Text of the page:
Tempura 天ぷら The Story
by Chef Lippe
Portuguese sailors were the first to “discover” the maritime route to Japan in the 16th century. As this meant a monopoly on an alternate route to the disputed “Silk Road” and the silk and spices trade, it was kept under lock and key as a State secret. Along with the sailors, came Portuguese missionaries, mainly Franciscans and Jesuits.
The Portuguese settled in Nagasaki 長崎 on the island of Kyushu from where trade was established. Unavoidable cultural exchange occurred, the missionaries having to adapt to the Japanese daily bathing, and the natives having to adapt to the westerner’s barbaric eating habits. In fact, the word used by the Japanese to describe westerners was (and still is) “gaijin” meaning barbaric.
One of the main points of friction between gaijin and Nippon (Japanese) was the food each consumed. Westerners were used to eating heavily cooked stews and many times fried food, whereas the native population’s diet consisted mainly of seafood, vegetables, and rice (Gohan) simply steamed, boiled, or grilled. Fried foods were known as a method of cooking for special occasions. As a matter of fact, to this day, rice is the main part of the traditional Japanese meal with the protein being a mere accessory.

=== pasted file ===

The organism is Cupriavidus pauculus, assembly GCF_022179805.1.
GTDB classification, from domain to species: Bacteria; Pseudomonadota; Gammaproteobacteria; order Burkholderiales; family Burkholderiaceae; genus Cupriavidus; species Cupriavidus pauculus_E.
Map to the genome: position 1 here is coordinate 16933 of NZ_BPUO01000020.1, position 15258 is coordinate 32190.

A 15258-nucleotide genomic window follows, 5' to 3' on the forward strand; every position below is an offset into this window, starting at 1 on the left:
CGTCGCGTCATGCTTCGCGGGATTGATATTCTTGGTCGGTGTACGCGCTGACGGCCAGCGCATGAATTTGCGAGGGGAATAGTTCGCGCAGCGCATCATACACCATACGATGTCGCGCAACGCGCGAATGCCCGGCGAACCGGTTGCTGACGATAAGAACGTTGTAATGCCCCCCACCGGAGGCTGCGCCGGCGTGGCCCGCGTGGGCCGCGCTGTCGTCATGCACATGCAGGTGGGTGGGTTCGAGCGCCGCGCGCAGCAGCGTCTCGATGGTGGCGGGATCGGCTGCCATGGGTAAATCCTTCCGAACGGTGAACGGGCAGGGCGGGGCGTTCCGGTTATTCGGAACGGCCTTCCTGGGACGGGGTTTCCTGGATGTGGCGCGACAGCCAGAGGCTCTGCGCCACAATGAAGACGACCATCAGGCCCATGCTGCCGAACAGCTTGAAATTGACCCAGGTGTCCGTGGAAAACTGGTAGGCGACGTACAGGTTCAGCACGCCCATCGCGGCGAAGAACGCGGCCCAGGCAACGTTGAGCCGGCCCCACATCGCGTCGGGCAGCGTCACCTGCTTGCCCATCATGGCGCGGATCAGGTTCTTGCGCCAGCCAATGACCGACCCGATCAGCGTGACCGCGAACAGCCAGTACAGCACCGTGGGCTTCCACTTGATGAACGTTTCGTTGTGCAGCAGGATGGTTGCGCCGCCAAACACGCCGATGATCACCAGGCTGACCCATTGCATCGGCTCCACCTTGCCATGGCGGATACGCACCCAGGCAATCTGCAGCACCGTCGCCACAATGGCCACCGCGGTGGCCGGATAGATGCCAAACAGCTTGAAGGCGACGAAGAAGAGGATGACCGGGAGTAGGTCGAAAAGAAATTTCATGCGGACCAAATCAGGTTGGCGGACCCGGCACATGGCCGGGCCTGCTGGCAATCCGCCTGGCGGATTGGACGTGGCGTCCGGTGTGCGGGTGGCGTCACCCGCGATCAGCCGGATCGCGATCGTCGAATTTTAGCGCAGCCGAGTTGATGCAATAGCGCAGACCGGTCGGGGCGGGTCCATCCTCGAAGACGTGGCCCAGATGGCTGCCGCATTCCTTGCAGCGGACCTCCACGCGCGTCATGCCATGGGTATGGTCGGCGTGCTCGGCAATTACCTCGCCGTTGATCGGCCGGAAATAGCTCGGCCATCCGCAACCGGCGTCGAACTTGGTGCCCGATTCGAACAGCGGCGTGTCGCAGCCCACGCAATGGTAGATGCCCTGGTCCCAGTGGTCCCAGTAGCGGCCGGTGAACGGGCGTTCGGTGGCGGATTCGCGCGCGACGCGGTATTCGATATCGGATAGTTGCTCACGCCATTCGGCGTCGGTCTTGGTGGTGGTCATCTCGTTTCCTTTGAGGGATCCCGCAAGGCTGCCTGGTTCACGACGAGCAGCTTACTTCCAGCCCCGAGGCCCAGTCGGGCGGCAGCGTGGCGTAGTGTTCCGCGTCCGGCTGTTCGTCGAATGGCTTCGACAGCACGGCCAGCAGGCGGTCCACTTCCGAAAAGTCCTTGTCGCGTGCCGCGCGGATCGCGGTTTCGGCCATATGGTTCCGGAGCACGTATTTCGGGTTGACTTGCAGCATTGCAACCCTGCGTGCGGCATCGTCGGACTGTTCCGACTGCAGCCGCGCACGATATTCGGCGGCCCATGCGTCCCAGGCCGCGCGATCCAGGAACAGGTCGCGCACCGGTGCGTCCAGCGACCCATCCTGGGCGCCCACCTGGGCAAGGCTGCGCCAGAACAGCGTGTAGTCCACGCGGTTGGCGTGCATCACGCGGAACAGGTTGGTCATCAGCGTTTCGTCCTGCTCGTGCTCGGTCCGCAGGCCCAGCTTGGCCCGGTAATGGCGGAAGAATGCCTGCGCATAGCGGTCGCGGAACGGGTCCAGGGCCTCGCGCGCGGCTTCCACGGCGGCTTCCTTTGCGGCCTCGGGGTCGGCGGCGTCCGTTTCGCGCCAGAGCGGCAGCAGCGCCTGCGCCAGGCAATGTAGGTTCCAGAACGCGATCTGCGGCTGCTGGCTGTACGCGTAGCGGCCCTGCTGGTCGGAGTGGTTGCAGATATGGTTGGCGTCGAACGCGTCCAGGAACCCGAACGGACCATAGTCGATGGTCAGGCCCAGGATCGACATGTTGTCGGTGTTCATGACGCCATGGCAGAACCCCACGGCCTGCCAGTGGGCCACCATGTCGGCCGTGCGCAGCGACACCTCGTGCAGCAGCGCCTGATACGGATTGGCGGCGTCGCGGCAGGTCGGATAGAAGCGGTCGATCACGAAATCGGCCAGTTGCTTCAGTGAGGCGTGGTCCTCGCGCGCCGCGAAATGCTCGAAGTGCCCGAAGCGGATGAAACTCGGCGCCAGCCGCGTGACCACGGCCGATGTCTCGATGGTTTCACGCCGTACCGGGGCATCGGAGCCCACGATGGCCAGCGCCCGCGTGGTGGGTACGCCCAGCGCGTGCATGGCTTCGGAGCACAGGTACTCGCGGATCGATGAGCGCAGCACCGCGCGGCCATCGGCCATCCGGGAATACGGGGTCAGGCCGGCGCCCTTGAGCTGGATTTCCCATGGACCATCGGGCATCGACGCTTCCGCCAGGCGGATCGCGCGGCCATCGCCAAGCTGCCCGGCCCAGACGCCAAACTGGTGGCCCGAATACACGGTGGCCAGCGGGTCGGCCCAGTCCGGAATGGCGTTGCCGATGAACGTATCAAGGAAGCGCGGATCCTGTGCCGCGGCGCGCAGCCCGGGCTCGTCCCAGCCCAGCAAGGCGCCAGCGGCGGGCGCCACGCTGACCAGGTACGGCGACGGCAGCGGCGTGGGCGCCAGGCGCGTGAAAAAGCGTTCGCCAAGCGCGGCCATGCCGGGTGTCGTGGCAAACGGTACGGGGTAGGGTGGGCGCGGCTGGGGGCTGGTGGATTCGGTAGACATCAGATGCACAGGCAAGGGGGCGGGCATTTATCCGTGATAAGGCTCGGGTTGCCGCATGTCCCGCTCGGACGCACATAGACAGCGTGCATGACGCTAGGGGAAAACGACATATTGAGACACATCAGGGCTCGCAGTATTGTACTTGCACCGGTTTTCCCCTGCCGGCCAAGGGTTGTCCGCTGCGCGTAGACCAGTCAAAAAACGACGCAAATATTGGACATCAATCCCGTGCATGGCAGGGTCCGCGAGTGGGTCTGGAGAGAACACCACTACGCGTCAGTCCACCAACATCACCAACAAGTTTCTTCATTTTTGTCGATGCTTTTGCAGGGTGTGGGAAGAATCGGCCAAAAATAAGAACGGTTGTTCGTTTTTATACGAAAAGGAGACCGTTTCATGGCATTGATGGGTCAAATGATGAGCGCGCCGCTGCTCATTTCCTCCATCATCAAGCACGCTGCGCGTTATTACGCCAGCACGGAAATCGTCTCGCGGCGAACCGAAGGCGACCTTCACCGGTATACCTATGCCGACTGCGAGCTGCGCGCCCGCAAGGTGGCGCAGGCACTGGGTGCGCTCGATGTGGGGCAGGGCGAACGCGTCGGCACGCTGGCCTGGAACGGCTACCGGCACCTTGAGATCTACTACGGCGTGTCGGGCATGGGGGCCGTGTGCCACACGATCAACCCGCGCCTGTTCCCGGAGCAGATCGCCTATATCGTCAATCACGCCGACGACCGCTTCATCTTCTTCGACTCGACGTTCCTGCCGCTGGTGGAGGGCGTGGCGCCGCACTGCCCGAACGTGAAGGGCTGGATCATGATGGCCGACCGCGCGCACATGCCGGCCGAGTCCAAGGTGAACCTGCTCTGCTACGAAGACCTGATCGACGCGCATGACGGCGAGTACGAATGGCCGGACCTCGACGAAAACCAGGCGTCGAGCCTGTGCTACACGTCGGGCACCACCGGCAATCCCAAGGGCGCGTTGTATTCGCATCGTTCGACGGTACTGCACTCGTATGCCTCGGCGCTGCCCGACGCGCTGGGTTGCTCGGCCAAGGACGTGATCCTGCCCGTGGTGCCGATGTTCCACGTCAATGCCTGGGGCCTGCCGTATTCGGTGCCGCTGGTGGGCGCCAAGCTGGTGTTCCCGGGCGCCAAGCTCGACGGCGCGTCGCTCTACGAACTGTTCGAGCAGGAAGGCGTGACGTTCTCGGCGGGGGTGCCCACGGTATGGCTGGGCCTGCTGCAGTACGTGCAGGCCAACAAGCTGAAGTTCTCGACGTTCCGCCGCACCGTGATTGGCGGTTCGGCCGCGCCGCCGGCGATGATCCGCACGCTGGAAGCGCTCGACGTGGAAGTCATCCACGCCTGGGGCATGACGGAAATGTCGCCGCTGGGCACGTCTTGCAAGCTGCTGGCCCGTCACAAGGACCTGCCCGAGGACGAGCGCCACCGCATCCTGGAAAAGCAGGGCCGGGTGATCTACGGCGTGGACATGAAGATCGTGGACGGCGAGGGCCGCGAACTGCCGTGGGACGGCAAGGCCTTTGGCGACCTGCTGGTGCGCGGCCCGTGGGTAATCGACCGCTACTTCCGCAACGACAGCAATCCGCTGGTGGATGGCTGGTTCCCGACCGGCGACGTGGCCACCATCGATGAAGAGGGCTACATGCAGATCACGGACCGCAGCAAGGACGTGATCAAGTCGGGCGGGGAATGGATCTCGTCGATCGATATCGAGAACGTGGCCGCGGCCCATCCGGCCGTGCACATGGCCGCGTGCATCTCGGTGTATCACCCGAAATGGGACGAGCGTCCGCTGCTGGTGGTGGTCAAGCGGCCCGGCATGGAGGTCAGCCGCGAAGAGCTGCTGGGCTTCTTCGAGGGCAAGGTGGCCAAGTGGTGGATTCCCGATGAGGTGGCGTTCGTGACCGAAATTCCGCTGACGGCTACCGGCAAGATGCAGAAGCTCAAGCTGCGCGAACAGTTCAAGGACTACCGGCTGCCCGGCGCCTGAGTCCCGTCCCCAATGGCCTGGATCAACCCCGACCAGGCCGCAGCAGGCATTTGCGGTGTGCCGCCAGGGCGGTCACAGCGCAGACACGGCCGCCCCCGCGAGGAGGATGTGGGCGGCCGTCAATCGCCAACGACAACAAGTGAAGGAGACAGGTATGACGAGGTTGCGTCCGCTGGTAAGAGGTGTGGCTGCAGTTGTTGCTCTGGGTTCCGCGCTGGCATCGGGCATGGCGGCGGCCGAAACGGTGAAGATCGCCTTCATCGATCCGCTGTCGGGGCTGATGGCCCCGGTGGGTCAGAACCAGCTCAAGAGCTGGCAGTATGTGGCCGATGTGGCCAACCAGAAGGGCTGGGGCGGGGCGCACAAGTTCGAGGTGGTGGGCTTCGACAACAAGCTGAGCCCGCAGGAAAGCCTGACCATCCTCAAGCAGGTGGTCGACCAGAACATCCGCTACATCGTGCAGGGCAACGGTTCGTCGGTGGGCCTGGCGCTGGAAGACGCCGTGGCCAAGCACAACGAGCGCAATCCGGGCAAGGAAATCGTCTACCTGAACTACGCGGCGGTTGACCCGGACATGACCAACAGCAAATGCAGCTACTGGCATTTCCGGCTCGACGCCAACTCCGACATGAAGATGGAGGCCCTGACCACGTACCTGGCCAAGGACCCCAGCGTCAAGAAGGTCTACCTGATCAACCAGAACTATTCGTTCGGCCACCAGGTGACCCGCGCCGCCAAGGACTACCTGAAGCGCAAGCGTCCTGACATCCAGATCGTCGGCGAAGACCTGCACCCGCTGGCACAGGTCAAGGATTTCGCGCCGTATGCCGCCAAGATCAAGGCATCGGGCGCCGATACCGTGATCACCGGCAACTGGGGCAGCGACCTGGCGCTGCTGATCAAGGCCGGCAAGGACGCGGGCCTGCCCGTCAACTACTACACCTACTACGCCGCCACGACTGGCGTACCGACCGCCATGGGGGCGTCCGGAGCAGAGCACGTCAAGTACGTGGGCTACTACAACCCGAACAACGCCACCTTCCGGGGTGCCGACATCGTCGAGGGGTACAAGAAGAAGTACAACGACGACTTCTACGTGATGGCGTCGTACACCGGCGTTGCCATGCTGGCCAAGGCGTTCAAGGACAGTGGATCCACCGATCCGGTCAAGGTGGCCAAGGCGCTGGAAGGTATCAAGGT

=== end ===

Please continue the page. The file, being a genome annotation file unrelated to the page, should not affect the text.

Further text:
One special time of the year, Lent, Westerners would not eat meat, but would not let go of their frying pans either, frying fish in heavy fritter batter. The period of Lent in Latin is called Quattuor Tempora. The Japanese created a much lighter batter with rice flour and called it “Tempura” in reference to the Latin name. Tempura went from the consumption at Lent, into the regular Japanese gastronomic universe during the rest of the 16th century, spreading through the land, and made popular by the “Yatai” (food cart) culture around the Tokyo Bay area in early 17th century. Tempura was perfected by the Yatai operators, who used minimalistic ingredients, flour, eggs, and cold water, to produce a light fluffy and crunchy batter they used to coat and fry vegetables and seafood.